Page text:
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Mexico’s Airline Launch Raises Eyebrows as First Flight Touches Down in Tulum

Mexico inaugurated its army-run airline, Mexicana, with the first flight departing from Mexico City to the Caribbean resort of Tulum. 

The launch underscores President Andrés Manuel López Obrador’s emphasis on the role of the military in various sectors of the country, expanding beyond defense responsibilities.

Military-Run Airlines Found in Select Countries 

Gen. Luís Cresencio Sandoval, Mexico’s defense secretary, defended the diverse businesses run by the military, stating that such arrangements are common in developed countries. 

However, military-run airlines are a rarity globally, with only a few countries like Cuba, Sri Lanka, Argentina, and Colombia having them, primarily operating on under-served or remote domestic routes.

Mexicana aims to differentiate itself by offering affordable flights, with initial ticket prices for the Mexico City to Tulum route claimed to be one-third cheaper than commercial airlines. 

The airline also plans to connect Mexican cities with popular resorts such as Cancun, Puerto Vallarta, Los Cabos, Zihuatanejo, Acapulco, and Mazatlan, scheduling flights every three or four days, primarily on weekends.

The airline’s fleet currently comprises three Boeing jets and two smaller leased Embraer planes, with plans to lease or acquire five more jets in early 2024. President López Obrador hailed the event as a “historic” moment, marking the return of the previously government-run airline Mexicana, which had been privatized, faced bankruptcy, and closed in 2010.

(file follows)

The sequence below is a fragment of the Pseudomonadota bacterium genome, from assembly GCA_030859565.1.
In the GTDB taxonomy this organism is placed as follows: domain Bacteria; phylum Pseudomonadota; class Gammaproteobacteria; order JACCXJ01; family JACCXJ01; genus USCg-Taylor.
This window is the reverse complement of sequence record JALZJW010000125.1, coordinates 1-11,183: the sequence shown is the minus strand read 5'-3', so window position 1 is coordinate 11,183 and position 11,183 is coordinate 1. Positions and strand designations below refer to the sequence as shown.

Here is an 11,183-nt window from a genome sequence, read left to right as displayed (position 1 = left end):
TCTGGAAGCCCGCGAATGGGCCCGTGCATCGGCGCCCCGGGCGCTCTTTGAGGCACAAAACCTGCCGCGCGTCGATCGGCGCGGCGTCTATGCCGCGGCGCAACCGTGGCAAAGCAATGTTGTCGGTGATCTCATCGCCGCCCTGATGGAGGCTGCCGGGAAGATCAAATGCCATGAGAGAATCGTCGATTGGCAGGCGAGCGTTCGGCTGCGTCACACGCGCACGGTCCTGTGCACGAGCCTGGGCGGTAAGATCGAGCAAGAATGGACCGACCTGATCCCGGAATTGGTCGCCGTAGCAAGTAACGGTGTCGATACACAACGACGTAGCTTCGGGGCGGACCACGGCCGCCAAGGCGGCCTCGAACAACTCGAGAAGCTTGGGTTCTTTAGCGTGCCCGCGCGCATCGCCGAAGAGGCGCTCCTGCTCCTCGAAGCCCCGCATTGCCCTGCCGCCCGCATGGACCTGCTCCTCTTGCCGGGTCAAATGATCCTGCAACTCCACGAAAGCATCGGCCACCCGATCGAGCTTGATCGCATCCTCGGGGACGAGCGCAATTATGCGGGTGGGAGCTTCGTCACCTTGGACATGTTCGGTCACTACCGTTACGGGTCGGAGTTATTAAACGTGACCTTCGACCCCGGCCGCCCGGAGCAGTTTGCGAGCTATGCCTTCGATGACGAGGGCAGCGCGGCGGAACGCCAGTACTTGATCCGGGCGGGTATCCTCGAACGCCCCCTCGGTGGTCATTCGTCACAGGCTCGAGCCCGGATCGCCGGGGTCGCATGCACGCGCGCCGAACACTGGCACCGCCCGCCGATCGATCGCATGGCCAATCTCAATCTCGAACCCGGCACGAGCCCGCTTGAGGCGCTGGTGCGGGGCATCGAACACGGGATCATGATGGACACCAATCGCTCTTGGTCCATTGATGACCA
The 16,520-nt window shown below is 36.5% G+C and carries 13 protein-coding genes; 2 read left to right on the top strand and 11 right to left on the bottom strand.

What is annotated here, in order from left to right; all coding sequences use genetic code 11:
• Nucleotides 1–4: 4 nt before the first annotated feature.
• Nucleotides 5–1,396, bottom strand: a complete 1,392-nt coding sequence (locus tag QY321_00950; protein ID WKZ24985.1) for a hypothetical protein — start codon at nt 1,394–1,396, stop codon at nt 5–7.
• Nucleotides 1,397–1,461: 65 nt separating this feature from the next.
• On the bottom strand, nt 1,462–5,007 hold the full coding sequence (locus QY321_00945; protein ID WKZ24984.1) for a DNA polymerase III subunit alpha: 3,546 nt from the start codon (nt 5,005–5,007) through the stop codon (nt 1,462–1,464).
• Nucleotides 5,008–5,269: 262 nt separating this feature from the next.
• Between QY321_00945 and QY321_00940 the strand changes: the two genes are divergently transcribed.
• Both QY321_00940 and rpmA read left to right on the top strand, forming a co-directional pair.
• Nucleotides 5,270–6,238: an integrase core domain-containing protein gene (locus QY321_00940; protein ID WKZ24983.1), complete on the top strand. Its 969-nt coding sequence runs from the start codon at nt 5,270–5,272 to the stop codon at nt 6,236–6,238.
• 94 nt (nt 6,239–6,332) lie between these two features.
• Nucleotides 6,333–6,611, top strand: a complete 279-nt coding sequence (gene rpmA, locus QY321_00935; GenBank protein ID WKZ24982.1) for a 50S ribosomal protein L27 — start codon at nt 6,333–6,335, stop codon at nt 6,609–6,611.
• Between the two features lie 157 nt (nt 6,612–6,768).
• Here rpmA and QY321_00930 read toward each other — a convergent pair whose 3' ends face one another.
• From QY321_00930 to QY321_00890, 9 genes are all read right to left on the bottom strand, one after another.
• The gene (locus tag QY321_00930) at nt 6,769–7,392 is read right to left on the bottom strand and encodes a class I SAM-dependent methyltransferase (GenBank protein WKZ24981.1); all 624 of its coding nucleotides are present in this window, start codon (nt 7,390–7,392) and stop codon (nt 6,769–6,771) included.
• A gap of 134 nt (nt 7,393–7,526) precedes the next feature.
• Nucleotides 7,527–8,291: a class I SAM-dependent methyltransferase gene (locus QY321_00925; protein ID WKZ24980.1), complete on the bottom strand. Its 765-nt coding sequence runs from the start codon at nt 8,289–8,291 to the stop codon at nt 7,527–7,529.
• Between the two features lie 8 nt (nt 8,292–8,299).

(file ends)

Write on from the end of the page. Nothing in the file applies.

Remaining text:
López Obrador’s vision aligns with his belief in the military’s reliability and patriotism, entrusting them with various roles, including the operation of infrastructure projects and law enforcement. The president’s approach combines a reliance on the military with a nostalgic view of state-run enterprises that dominated Mexico’s economy until privatizations in the 1980s.

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Mexico’s Mexicana Airlines Takes Flight

Mexico inaugurated its army-run airline, Mexicana, with the first flight departing from Mexico City to the Caribbean resort of Tulum.

While critics argue against the efficiency and effectiveness of state-run enterprises, López Obrador views the military’s involvement in running Mexicana and other ventures as a step toward recreating a collectivist economic model from Mexico’s past. 

The military’s subsidiary is tasked with overseeing Mexicana, despite lacking prior experience in commercial aviation.

Mexicana’s launch is not only expected to contribute to the traffic at underused airports, such as the Felipe Angeles airport built by the army, but it also aligns with the president’s broader tourism initiatives, including the Maya Train project. The army is at the forefront of constructing the Maya Train, connecting beach resorts and archaeological sites on the Yucatan Peninsula.

As Mexicana takes flight, it symbolizes a dual commitment to military involvement in diverse sectors and a revival of state-operated enterprises, encapsulating López Obrador’s vision for Mexico’s economic trajectory.

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